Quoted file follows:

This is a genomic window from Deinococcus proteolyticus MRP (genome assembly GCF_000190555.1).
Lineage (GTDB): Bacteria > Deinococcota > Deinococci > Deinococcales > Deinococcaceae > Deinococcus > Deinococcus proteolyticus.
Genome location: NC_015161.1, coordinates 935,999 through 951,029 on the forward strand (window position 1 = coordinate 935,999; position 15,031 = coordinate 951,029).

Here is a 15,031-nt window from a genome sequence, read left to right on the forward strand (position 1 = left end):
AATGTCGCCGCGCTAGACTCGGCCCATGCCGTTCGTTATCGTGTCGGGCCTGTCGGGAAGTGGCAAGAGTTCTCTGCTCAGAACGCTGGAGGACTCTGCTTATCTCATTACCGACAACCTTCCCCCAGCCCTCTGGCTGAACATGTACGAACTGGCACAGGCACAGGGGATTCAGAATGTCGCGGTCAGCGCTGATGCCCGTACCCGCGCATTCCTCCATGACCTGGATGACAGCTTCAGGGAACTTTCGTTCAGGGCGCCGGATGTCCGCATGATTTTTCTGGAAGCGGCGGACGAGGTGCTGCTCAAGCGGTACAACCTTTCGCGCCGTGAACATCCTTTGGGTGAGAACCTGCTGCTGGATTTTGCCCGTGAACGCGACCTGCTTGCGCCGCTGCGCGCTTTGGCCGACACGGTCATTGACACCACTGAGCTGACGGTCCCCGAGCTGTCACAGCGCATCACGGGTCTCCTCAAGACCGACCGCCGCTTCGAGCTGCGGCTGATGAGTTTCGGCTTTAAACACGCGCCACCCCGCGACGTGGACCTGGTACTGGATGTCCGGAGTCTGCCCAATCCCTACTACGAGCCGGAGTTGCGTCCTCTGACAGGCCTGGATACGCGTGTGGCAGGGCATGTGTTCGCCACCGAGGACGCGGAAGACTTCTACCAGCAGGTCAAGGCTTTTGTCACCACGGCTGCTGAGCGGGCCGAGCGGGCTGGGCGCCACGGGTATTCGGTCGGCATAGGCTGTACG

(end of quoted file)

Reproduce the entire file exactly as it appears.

This is a genomic window from Deinococcus proteolyticus MRP (genome assembly GCF_000190555.1).
Lineage (GTDB): Bacteria > Deinococcota > Deinococci > Deinococcales > Deinococcaceae > Deinococcus > Deinococcus proteolyticus.
Genome location: NC_015161.1, coordinates 935,999 through 951,029 on the forward strand (window position 1 = coordinate 935,999; position 15,031 = coordinate 951,029).

Here is a 15,031-nt window from a genome sequence, read left to right on the forward strand (position 1 = left end):
AATGTCGCCGCGCTAGACTCGGCCCATGCCGTTCGTTATCGTGTCGGGCCTGTCGGGAAGTGGCAAGAGTTCTCTGCTCAGAACGCTGGAGGACTCTGCTTATCTCATTACCGACAACCTTCCCCCAGCCCTCTGGCTGAACATGTACGAACTGGCACAGGCACAGGGGATTCAGAATGTCGCGGTCAGCGCTGATGCCCGTACCCGCGCATTCCTCCATGACCTGGATGACAGCTTCAGGGAACTTTCGTTCAGGGCGCCGGATGTCCGCATGATTTTTCTGGAAGCGGCGGACGAGGTGCTGCTCAAGCGGTACAACCTTTCGCGCCGTGAACATCCTTTGGGTGAGAACCTGCTGCTGGATTTTGCCCGTGAACGCGACCTGCTTGCGCCGCTGCGCGCTTTGGCCGACACGGTCATTGACACCACTGAGCTGACGGTCCCCGAGCTGTCACAGCGCATCACGGGTCTCCTCAAGACCGACCGCCGCTTCGAGCTGCGGCTGATGAGTTTCGGCTTTAAACACGCGCCACCCCGCGACGTGGACCTGGTACTGGATGTCCGGAGTCTGCCCAATCCCTACTACGAGCCGGAGTTGCGTCCTCTGACAGGCCTGGATACGCGTGTGGCAGGGCATGTGTTCGCCACCGAGGACGCGGAAGACTTCTACCAGCAGGTCAAGGCTTTTGTCACCACGGCTGCTGAGCGGGCCGAGCGGGCTGGGCGCCACGGGTATTCGGTCGGCATAGGCTGTACG